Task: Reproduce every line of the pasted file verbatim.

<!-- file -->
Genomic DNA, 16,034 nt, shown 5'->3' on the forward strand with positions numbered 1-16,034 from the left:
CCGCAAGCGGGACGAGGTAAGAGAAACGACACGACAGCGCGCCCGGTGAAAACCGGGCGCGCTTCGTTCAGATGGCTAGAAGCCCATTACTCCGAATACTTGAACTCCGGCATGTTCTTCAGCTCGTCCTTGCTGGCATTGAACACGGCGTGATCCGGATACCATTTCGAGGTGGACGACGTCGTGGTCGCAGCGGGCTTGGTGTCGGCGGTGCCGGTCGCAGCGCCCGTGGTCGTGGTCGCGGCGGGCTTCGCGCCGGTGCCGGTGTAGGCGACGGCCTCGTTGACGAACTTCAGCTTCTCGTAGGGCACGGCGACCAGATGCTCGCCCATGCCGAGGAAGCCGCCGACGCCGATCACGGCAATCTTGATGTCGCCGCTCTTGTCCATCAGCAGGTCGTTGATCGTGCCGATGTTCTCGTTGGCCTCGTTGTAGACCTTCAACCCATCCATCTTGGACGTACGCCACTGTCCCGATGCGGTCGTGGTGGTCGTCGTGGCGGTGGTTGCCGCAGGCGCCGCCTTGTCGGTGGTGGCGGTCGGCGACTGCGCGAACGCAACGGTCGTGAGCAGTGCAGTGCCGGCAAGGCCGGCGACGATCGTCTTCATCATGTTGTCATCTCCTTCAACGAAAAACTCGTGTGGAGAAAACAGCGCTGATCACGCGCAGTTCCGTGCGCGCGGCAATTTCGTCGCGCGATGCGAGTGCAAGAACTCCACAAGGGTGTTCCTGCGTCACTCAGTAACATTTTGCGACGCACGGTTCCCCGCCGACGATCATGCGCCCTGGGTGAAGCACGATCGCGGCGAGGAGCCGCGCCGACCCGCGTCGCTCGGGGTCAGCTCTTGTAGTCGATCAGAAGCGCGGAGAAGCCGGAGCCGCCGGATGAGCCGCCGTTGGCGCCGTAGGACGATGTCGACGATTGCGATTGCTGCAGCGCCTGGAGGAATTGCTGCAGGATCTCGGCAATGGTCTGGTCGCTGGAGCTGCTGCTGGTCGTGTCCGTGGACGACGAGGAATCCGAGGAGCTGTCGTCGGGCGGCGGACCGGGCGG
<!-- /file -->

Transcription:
Genomic DNA, 16,034 nt, shown 5'->3' on the forward strand with positions numbered 1-16,034 from the left:
CCGCAAGCGGGACGAGGTAAGAGAAACGACACGACAGCGCGCCCGGTGAAAACCGGGCGCGCTTCGTTCAGATGGCTAGAAGCCCATTACTCCGAATACTTGAACTCCGGCATGTTCTTCAGCTCGTCCTTGCTGGCATTGAACACGGCGTGATCCGGATACCATTTCGAGGTGGACGACGTCGTGGTCGCAGCGGGCTTGGTGTCGGCGGTGCCGGTCGCAGCGCCCGTGGTCGTGGTCGCGGCGGGCTTCGCGCCGGTGCCGGTGTAGGCGACGGCCTCGTTGACGAACTTCAGCTTCTCGTAGGGCACGGCGACCAGATGCTCGCCCATGCCGAGGAAGCCGCCGACGCCGATCACGGCAATCTTGATGTCGCCGCTCTTGTCCATCAGCAGGTCGTTGATCGTGCCGATGTTCTCGTTGGCCTCGTTGTAGACCTTCAACCCATCCATCTTGGACGTACGCCACTGTCCCGATGCGGTCGTGGTGGTCGTCGTGGCGGTGGTTGCCGCAGGCGCCGCCTTGTCGGTGGTGGCGGTCGGCGACTGCGCGAACGCAACGGTCGTGAGCAGTGCAGTGCCGGCAAGGCCGGCGACGATCGTCTTCATCATGTTGTCATCTCCTTCAACGAAAAACTCGTGTGGAGAAAACAGCGCTGATCACGCGCAGTTCCGTGCGCGCGGCAATTTCGTCGCGCGATGCGAGTGCAAGAACTCCACAAGGGTGTTCCTGCGTCACTCAGTAACATTTTGCGACGCACGGTTCCCCGCCGACGATCATGCGCCCTGGGTGAAGCACGATCGCGGCGAGGAGCCGCGCCGACCCGCGTCGCTCGGGGTCAGCTCTTGTAGTCGATCAGAAGCGCGGAGAAGCCGGAGCCGCCGGATGAGCCGCCGTTGGCGCCGTAGGACGATGTCGACGATTGCGATTGCTGCAGCGCCTGGAGGAATTGCTGCAGGATCTCGGCAATGGTCTGGTCGCTGGAGCTGCTGCTGGTCGTGTCCGTGGACGACGAGGAATCCGAGGAGCTGTCGTCGGGCGGCGGACCGGGCGG